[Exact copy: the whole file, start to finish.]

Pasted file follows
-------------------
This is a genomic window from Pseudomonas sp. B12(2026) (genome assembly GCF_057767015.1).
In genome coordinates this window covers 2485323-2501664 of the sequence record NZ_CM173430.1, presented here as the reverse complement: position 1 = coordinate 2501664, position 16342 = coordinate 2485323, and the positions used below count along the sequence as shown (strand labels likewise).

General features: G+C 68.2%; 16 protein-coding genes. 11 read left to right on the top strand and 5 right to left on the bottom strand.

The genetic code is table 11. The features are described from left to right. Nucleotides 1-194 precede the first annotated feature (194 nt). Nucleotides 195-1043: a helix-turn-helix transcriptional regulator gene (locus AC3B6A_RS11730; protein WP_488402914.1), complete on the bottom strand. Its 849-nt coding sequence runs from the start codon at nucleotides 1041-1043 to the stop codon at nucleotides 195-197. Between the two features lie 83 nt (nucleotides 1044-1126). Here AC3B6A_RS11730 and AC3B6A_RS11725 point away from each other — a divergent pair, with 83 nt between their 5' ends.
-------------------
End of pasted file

This is a genomic window from Pseudomonas sp. B12(2026) (genome assembly GCF_057767015.1).
In genome coordinates this window covers 2485323-2501664 of the sequence record NZ_CM173430.1, presented here as the reverse complement: position 1 = coordinate 2501664, position 16342 = coordinate 2485323, and the positions used below count along the sequence as shown (strand labels likewise).

General features: G+C 68.2%; 16 protein-coding genes. 11 read left to right on the top strand and 5 right to left on the bottom strand.

The genetic code is table 11. The features are described from left to right. Nucleotides 1-194 precede the first annotated feature (194 nt). Nucleotides 195-1043: a helix-turn-helix transcriptional regulator gene (locus AC3B6A_RS11730; protein WP_488402914.1), complete on the bottom strand. Its 849-nt coding sequence runs from the start codon at nucleotides 1041-1043 to the stop codon at nucleotides 195-197. Between the two features lie 83 nt (nucleotides 1044-1126). Here AC3B6A_RS11730 and AC3B6A_RS11725 point away from each other — a divergent pair, with 83 nt between their 5' ends.